Gokani and Tahiliyani: Tahiliyani was, however, not as unabashed as the ‘honourable’ judge of Gujarat. Gokani had readily bought the entire prosecution story, without batting an eyelid. She convicted all the denizens presented by cops as culprits, sentenced two of them to gallows and awarded jail sentences from 10 years to life-imprisonment. She never stopped to ask if the suicide bombers could have been assigned the job by someone else. And why the conspiracy, supposed to have been hatched in occupied Kashmir and Saudi Arabia to take revenge for Gujarat pogrom, should target the particular temple. It belonged to one of the bitterly feuding fragments of the extremely wealthy Swaminarayan sect, enjoying heavy political clout.

In contrast, it came as surprise that Maharashtra’s Tahiliyani rejected the cock and bull story implicating two co-accuseds. Faheem Ansari and Sabauddin Ahmed had been made out to be the only Indians involved in the conspiracy. The two had been picked up in 2008 in Lucknow, long before the incident. Script-writers employed by security agencies had worked hard to frame up the Muslim youths in the 26/11 carnage. The forces had killed all the bombers except Ajmal Kasab, failing to capture them alive - a practice that has become commonplace in India with obvious motives. Tahiliyani tore into the evidence presented - some scribbled maps planted on the accused, observing, “Google maps are better than this” and declared the framed up duo as “blemish-free.” Interestingly, Sonia Gokani had no qualms to accept even more laughable evidence submitted to damn the suspects.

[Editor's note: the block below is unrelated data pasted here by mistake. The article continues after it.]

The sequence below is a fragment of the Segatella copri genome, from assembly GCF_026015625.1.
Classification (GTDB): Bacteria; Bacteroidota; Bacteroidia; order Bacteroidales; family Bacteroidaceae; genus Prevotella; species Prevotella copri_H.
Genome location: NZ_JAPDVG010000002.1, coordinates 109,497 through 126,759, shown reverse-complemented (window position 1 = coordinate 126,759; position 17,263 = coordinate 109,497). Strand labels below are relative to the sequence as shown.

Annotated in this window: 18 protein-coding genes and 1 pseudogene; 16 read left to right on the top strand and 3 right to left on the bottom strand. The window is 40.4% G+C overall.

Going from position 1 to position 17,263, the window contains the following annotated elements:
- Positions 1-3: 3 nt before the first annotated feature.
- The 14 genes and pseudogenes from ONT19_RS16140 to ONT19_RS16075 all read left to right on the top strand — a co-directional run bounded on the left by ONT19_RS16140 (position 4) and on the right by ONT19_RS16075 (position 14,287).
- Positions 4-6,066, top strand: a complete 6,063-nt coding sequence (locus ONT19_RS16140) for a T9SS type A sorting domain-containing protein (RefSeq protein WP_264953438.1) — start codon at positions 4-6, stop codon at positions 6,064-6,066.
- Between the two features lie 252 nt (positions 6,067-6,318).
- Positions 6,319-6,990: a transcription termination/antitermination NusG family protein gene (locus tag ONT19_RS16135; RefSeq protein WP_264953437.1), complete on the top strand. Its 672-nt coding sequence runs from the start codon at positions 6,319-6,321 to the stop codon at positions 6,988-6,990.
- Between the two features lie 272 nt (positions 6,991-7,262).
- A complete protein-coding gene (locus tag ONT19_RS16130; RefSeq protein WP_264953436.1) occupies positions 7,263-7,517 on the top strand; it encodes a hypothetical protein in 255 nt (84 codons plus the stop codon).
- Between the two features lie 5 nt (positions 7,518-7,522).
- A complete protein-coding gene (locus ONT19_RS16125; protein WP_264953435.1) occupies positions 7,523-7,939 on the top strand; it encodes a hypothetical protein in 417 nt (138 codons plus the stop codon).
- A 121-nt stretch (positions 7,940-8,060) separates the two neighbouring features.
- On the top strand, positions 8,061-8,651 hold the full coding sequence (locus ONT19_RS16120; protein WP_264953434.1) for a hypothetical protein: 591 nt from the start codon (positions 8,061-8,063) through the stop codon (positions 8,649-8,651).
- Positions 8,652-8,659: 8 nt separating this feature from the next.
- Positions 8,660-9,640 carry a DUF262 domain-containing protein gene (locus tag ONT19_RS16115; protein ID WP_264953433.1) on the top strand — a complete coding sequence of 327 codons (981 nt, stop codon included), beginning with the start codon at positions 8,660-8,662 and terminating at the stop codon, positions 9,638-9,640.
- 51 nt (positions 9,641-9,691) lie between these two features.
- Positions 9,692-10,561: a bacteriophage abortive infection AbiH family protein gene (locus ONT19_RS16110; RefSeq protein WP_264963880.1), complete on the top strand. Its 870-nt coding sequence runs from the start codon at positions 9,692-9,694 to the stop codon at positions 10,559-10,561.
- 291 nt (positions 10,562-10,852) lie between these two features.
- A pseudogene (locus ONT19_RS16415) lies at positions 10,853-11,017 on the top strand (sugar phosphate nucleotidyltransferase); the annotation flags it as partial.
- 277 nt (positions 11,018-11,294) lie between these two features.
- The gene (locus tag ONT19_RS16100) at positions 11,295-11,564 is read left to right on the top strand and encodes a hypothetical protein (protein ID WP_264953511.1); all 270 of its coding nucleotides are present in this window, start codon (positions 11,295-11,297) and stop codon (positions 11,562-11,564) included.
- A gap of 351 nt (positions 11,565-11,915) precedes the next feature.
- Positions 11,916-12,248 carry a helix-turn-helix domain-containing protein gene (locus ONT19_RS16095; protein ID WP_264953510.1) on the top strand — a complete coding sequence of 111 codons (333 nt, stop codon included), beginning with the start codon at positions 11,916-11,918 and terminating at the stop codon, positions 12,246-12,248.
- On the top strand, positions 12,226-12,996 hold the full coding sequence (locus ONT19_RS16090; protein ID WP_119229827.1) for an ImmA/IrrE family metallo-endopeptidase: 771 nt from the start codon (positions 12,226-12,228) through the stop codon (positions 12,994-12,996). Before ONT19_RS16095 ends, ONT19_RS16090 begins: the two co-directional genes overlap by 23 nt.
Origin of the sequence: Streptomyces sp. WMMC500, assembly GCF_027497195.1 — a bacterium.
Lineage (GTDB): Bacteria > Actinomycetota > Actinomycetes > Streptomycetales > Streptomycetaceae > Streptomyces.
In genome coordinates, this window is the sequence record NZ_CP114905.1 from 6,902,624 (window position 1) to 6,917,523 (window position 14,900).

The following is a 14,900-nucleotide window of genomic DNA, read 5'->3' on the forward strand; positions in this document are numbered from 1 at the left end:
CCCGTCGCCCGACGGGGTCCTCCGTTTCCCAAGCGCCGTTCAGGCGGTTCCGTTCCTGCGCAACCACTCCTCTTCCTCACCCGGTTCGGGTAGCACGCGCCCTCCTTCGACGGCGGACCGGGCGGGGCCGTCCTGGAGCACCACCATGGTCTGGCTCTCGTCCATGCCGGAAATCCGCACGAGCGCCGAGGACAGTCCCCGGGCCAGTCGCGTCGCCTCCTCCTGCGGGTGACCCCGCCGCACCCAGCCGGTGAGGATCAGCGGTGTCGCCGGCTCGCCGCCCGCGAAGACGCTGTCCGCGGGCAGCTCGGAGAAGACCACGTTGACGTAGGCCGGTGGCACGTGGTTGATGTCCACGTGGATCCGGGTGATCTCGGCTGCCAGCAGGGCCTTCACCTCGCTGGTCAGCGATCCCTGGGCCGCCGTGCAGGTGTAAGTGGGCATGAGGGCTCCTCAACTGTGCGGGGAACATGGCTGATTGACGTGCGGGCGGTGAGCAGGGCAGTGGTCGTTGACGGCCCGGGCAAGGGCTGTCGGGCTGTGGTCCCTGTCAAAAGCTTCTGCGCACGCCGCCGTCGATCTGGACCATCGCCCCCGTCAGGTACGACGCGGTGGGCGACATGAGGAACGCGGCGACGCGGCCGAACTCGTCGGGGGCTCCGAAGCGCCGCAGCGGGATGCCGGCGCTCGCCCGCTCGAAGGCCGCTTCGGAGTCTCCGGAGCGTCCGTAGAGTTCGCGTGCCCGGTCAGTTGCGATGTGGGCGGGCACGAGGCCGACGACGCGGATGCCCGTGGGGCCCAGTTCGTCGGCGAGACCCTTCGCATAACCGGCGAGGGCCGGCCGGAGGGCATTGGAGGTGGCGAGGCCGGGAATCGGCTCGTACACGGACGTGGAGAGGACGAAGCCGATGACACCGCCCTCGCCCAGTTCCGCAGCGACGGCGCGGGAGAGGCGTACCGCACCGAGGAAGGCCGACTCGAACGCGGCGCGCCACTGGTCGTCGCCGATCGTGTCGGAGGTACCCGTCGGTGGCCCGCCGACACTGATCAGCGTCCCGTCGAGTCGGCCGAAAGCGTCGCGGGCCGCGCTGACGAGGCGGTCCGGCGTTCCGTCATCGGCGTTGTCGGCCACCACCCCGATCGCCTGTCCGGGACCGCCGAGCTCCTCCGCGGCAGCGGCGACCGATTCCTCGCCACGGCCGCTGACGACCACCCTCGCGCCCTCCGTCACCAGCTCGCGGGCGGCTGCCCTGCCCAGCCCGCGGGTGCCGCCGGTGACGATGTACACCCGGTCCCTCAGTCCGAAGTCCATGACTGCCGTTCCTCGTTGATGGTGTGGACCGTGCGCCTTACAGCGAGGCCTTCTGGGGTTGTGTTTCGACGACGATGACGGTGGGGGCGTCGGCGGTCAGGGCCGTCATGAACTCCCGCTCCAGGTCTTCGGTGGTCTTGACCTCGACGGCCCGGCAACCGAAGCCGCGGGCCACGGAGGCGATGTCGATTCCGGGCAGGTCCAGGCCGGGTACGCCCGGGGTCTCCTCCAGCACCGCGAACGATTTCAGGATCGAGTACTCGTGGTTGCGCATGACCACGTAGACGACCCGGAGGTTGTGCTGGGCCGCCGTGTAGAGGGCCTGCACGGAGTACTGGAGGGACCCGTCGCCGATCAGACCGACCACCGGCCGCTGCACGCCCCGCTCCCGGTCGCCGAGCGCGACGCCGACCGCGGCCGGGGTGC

However, Tahilyani, like Gokani, never thought it fit to inquire into every other plausible motive behind the attack. He apparently endorsed the charges made by the public prosecutor Ujjwal Nikam who  attacked Kasab for two hours, describing him as “worse than a wild beast... Kasab is a killing machine... and the orders for this machine came from Pakistan.” But, he seemed to discount possibilities of “still worse wild beasts and killing machines” holding high positions in India. That the state chief minister was swiftly moved away from limelight and the central home minister had to be unceremoniously sacked, obviously to cover up something sinister, never crossed Tahiliyani’s head.